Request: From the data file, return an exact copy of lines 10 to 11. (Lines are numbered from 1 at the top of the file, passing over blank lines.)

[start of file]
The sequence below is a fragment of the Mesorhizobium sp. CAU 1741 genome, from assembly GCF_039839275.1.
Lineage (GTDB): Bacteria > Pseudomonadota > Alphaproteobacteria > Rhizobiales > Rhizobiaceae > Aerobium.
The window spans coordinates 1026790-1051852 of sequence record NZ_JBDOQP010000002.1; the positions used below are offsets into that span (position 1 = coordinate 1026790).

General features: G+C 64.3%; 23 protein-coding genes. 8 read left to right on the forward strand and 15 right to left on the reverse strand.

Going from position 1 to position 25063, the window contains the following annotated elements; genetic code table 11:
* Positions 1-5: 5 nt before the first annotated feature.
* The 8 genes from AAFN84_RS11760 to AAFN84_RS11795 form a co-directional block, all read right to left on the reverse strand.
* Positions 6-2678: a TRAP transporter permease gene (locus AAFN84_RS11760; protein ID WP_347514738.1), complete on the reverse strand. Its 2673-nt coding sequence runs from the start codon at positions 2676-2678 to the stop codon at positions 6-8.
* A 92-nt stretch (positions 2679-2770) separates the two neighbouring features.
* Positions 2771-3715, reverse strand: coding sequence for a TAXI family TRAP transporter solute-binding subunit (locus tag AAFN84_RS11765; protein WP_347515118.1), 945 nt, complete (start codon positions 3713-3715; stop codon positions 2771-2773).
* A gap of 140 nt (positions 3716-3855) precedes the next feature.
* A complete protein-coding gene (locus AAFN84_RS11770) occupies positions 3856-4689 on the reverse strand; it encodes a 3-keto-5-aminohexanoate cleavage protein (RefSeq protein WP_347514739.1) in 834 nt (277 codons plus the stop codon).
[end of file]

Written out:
* Positions 2771-3715, reverse strand: coding sequence for a TAXI family TRAP transporter solute-binding subunit (locus tag AAFN84_RS11765; protein WP_347515118.1), 945 nt, complete (start codon positions 3713-3715; stop codon positions 2771-2773).
* A gap of 140 nt (positions 3716-3855) precedes the next feature.